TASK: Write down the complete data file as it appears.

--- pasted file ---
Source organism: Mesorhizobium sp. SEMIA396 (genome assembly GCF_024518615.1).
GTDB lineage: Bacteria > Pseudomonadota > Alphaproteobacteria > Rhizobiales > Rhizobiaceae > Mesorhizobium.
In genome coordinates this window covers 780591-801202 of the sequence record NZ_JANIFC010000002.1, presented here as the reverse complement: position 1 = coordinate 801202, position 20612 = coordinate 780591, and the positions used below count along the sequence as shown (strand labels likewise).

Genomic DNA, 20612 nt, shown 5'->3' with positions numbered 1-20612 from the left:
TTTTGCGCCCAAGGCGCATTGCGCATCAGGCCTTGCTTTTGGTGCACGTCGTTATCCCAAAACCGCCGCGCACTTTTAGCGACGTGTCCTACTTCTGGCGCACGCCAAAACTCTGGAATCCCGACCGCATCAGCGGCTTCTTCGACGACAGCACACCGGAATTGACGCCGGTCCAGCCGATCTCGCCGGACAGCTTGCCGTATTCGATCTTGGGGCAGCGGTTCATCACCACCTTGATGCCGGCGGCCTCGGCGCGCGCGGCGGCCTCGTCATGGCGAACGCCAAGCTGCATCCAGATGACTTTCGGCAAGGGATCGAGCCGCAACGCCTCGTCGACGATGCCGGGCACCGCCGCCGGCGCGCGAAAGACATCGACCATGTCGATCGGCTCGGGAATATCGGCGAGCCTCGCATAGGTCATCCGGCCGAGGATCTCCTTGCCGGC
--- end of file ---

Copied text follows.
Source organism: Mesorhizobium sp. SEMIA396 (genome assembly GCF_024518615.1).
GTDB lineage: Bacteria > Pseudomonadota > Alphaproteobacteria > Rhizobiales > Rhizobiaceae > Mesorhizobium.
In genome coordinates this window covers 780591-801202 of the sequence record NZ_JANIFC010000002.1, presented here as the reverse complement: position 1 = coordinate 801202, position 20612 = coordinate 780591, and the positions used below count along the sequence as shown (strand labels likewise).

Genomic DNA, 20612 nt, shown 5'->3' with positions numbered 1-20612 from the left:
TTTTGCGCCCAAGGCGCATTGCGCATCAGGCCTTGCTTTTGGTGCACGTCGTTATCCCAAAACCGCCGCGCACTTTTAGCGACGTGTCCTACTTCTGGCGCACGCCAAAACTCTGGAATCCCGACCGCATCAGCGGCTTCTTCGACGACAGCACACCGGAATTGACGCCGGTCCAGCCGATCTCGCCGGACAGCTTGCCGTATTCGATCTTGGGGCAGCGGTTCATCACCACCTTGATGCCGGCGGCCTCGGCGCGCGCGGCGGCCTCGTCATGGCGAACGCCAAGCTGCATCCAGATGACTTTCGGCAAGGGATCGAGCCGCAACGCCTCGTCGACGATGCCGGGCACCGCCGCCGGCGCGCGAAAGACATCGACCATGTCGATCGGCTCGGGAATATCGGCGAGCCTCGCATAGGTCATCCGGCCGAGGATCTCCTTGCCGGC